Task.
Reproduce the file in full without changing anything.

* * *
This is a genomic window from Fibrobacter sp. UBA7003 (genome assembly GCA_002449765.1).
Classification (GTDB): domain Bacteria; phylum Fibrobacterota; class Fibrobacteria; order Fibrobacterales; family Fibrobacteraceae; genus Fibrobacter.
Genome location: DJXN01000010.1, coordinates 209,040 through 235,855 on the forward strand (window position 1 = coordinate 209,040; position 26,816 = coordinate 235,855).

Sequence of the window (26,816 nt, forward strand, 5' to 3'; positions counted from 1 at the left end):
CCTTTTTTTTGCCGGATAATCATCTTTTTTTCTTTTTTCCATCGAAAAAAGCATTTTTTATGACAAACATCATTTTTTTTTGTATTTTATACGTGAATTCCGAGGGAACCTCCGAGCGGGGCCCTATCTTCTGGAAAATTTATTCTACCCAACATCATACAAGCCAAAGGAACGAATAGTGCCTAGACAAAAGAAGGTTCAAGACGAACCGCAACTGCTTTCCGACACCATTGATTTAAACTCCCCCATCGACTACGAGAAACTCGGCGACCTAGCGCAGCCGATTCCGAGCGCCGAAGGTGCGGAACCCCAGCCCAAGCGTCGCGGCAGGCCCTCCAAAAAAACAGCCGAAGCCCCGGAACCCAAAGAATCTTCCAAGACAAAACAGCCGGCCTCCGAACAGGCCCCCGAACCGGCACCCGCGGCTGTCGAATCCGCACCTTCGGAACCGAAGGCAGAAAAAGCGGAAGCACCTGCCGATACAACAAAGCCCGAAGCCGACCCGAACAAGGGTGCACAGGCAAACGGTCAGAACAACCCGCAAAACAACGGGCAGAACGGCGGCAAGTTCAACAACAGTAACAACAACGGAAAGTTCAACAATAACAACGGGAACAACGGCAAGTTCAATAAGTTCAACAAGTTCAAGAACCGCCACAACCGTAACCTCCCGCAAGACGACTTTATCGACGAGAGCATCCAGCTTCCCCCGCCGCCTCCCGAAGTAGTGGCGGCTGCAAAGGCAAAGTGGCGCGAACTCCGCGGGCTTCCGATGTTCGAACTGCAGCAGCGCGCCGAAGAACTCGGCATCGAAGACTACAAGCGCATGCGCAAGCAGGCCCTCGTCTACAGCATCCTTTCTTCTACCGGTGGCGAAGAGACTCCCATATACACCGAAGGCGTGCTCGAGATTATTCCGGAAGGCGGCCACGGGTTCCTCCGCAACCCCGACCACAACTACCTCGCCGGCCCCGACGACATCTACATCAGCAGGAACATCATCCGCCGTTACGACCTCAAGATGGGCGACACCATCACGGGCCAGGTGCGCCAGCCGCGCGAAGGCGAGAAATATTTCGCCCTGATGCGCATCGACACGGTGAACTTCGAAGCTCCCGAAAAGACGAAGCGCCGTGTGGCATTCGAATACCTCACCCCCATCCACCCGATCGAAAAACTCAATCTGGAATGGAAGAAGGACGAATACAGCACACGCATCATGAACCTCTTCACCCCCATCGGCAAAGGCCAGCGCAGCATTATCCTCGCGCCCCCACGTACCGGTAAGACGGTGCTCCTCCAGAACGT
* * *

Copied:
This is a genomic window from Fibrobacter sp. UBA7003 (genome assembly GCA_002449765.1).
Classification (GTDB): domain Bacteria; phylum Fibrobacterota; class Fibrobacteria; order Fibrobacterales; family Fibrobacteraceae; genus Fibrobacter.
Genome location: DJXN01000010.1, coordinates 209,040 through 235,855 on the forward strand (window position 1 = coordinate 209,040; position 26,816 = coordinate 235,855).

Sequence of the window (26,816 nt, forward strand, 5' to 3'; positions counted from 1 at the left end):
CCTTTTTTTTGCCGGATAATCATCTTTTTTTCTTTTTTCCATCGAAAAAAGCATTTTTTATGACAAACATCATTTTTTTTTGTATTTTATACGTGAATTCCGAGGGAACCTCCGAGCGGGGCCCTATCTTCTGGAAAATTTATTCTACCCAACATCATACAAGCCAAAGGAACGAATAGTGCCTAGACAAAAGAAGGTTCAAGACGAACCGCAACTGCTTTCCGACACCATTGATTTAAACTCCCCCATCGACTACGAGAAACTCGGCGACCTAGCGCAGCCGATTCCGAGCGCCGAAGGTGCGGAACCCCAGCCCAAGCGTCGCGGCAGGCCCTCCAAAAAAACAGCCGAAGCCCCGGAACCCAAAGAATCTTCCAAGACAAAACAGCCGGCCTCCGAACAGGCCCCCGAACCGGCACCCGCGGCTGTCGAATCCGCACCTTCGGAACCGAAGGCAGAAAAAGCGGAAGCACCTGCCGATACAACAAAGCCCGAAGCCGACCCGAACAAGGGTGCACAGGCAAACGGTCAGAACAACCCGCAAAACAACGGGCAGAACGGCGGCAAGTTCAACAACAGTAACAACAACGGAAAGTTCAACAATAACAACGGGAACAACGGCAAGTTCAATAAGTTCAACAAGTTCAAGAACCGCCACAACCGTAACCTCCCGCAAGACGACTTTATCGACGAGAGCATCCAGCTTCCCCCGCCGCCTCCCGAAGTAGTGGCGGCTGCAAAGGCAAAGTGGCGCGAACTCCGCGGGCTTCCGATGTTCGAACTGCAGCAGCGCGCCGAAGAACTCGGCATCGAAGACTACAAGCGCATGCGCAAGCAGGCCCTCGTCTACAGCATCCTTTCTTCTACCGGTGGCGAAGAGACTCCCATATACACCGAAGGCGTGCTCGAGATTATTCCGGAAGGCGGCCACGGGTTCCTCCGCAACCCCGACCACAACTACCTCGCCGGCCCCGACGACATCTACATCAGCAGGAACATCATCCGCCGTTACGACCTCAAGATGGGCGACACCATCACGGGCCAGGTGCGCCAGCCGCGCGAAGGCGAGAAATATTTCGCCCTGATGCGCATCGACACGGTGAACTTCGAAGCTCCCGAAAAGACGAAGCGCCGTGTGGCATTCGAATACCTCACCCCCATCCACCCGATCGAAAAACTCAATCTGGAATGGAAGAAGGACGAATACAGCACACGCATCATGAACCTCTTCACCCCCATCGGCAAAGGCCAGCGCAGCATTATCCTCGCGCCCCCACGTACCGGTAAGACGGTGCTCCTCCAGAACGT